Today, I had a the pleasure of going to Amsterdam to try out a couple of violins! This is like going to a sweets shop… well, actually, probably going to a hands-on gadget and computer store (with no-one bothering you) would more like that, but this is a really close second! Of these three violins, the one on the left is “mine” (well, it is on loan…) and the other two are ones that I was trying. Just before Christmas, I received an email from a luthier who knew that I was looking for a Baroque Violin to buy (well, it isn’t so urgent… I’ve been looking for over five years now, but I’m just so happy with the loaner!). I immediately arranged for an appointment to see the violin…
After a half hour of trying them, I think I’m pretty interested in the one on the right… not enough to drop everything and buy it, but interested enough to take it on loan in a couple weeks time, when I have a few more performances on Violin and some other people who will be able to listen to it. However, in the intervening week or so, there is at least one other person who will be looking at it… hopefully, they won’t snap it up! The luthier did offer me the right of first choice on it…. but I couldn’t take it in good conscience… if the other person takes it, I will find something else in my own time!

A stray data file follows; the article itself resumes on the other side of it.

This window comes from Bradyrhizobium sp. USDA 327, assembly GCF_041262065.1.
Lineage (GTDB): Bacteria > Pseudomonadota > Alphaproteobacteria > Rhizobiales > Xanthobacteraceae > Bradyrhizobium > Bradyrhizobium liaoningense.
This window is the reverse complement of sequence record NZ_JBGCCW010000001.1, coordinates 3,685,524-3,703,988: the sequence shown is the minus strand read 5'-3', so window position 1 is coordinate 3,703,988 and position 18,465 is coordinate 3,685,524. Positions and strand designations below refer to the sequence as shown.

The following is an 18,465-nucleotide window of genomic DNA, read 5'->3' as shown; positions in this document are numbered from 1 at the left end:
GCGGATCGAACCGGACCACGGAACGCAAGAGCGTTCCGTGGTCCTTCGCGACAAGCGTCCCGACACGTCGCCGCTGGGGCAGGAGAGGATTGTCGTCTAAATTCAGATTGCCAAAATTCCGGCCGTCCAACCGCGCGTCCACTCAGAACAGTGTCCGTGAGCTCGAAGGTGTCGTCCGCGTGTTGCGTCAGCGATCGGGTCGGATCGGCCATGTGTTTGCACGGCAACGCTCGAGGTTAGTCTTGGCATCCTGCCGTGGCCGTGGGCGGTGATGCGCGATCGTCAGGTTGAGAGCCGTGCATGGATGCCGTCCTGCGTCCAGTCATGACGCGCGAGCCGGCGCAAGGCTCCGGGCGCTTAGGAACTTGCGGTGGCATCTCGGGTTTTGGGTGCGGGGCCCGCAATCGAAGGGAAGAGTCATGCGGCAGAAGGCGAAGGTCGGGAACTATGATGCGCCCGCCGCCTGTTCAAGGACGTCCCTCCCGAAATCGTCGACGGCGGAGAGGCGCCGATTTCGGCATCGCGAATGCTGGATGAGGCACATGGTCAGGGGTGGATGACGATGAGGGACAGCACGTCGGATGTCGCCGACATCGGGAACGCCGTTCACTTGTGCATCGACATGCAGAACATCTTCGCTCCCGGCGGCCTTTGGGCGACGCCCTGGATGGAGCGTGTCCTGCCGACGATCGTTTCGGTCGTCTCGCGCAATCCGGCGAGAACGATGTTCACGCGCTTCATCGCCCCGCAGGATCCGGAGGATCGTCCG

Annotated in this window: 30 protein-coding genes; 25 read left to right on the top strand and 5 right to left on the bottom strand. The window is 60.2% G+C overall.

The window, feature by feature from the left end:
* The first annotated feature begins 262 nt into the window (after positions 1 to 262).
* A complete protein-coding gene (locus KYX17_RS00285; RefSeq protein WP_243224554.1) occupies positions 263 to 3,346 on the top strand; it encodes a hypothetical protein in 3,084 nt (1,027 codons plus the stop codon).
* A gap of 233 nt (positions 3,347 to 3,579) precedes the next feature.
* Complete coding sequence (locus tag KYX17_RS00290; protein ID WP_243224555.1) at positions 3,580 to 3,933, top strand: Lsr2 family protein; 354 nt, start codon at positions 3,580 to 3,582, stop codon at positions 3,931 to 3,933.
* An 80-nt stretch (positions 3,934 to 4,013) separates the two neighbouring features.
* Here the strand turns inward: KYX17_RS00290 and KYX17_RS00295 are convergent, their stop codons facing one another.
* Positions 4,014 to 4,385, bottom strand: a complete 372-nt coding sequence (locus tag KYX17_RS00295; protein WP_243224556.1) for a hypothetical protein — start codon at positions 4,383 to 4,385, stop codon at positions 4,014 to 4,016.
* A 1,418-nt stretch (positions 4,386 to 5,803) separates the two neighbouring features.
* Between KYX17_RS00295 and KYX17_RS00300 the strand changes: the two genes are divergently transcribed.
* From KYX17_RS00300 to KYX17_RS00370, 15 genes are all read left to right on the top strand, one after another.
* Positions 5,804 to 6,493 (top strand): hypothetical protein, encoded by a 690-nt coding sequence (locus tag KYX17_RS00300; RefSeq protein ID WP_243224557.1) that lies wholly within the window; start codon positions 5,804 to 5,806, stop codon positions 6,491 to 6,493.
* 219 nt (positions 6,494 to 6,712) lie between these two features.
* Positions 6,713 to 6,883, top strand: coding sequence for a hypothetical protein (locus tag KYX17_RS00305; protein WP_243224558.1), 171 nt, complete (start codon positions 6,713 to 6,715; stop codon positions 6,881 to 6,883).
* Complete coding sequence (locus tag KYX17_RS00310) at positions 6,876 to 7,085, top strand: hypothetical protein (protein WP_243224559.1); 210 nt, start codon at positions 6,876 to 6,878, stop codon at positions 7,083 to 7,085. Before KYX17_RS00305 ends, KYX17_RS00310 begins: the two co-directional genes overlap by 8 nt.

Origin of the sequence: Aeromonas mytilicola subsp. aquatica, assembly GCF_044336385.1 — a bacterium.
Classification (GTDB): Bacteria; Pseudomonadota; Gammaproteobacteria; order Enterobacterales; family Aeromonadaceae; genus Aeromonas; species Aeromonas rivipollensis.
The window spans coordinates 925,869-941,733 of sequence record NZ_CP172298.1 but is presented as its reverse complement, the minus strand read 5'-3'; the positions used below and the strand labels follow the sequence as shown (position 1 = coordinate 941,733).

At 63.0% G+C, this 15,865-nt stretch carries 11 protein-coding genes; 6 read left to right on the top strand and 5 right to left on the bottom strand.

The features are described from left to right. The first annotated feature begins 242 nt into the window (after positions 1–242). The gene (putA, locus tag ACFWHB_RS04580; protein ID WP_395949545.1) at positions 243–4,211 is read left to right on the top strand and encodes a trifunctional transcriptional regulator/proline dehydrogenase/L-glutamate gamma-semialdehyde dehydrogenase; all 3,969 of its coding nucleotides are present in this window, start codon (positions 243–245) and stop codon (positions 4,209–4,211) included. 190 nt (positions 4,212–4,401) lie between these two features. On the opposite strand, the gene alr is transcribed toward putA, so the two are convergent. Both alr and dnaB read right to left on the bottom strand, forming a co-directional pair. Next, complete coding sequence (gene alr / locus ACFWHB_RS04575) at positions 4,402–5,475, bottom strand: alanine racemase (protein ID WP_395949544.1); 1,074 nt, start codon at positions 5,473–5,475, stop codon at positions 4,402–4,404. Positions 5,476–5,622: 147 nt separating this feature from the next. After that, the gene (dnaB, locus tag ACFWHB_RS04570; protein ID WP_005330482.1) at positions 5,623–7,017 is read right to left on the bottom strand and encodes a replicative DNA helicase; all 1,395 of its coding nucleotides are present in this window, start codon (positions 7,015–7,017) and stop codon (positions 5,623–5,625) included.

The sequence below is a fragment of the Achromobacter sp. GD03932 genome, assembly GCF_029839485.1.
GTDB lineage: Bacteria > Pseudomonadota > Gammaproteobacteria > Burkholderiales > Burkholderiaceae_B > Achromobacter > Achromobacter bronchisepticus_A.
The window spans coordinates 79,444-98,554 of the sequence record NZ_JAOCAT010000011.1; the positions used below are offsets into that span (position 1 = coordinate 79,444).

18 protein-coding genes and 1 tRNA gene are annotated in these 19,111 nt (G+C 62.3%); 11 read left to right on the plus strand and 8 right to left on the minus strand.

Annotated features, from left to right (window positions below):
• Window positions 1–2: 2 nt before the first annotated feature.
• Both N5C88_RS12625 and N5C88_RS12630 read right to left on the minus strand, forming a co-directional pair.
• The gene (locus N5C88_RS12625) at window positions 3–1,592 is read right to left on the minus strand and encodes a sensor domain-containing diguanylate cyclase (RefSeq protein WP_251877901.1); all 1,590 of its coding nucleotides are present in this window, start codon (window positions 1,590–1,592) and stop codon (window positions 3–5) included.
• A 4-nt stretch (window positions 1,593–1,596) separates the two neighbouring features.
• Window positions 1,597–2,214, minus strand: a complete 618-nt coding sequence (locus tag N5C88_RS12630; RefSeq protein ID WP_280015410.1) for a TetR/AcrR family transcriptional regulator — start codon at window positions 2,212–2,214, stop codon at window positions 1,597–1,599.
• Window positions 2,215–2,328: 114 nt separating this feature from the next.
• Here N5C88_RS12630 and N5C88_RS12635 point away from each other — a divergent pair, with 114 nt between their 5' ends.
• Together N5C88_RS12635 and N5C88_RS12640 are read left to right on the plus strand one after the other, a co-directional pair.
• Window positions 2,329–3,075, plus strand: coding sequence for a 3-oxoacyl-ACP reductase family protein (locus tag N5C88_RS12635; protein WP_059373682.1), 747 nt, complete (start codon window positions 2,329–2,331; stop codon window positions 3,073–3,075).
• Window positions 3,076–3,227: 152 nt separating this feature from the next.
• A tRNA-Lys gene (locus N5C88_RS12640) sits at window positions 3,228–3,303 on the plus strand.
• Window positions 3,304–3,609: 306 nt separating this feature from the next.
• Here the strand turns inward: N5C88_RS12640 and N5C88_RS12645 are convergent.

Actually, the trip to the violin luthier was a bit of a side excursion… the real reason that I needed to go to Amsterdam was a bit more mundane. Just before Christmas, one of my violin bows damaged itself. On the end of the bow is a screw mechanism for tightening and loosening the horse hair on the bow, and as this particular bow has the angle of the screw slightly off centre, it means that over time the thread of the screw gets worn away. After, I turn the thing probably about a minimum of ten times every day, on pretty much every day of the year.
Well, the last time this had happened was around seven years ago and I didn’t have the time then to have the guide hole for the bow re-bored and straightened. This time, I also didn’t have time to do it permanently, however if the time for failure is around seven years then it isn’t too bad… However, I will be coming back in a couple of weeks to see the violin again, so I am going to make time to have the bow properly fixed, as the screw tends to destroy itself right as I’m about to step on stage (luckily, I have spares… but it is one of my favourites!). Whilst I’m there, I will have the bow maker look at another bow of mine which I had written off as destroyed several years ago. Hopefully, he is able to repair it and make it sing again!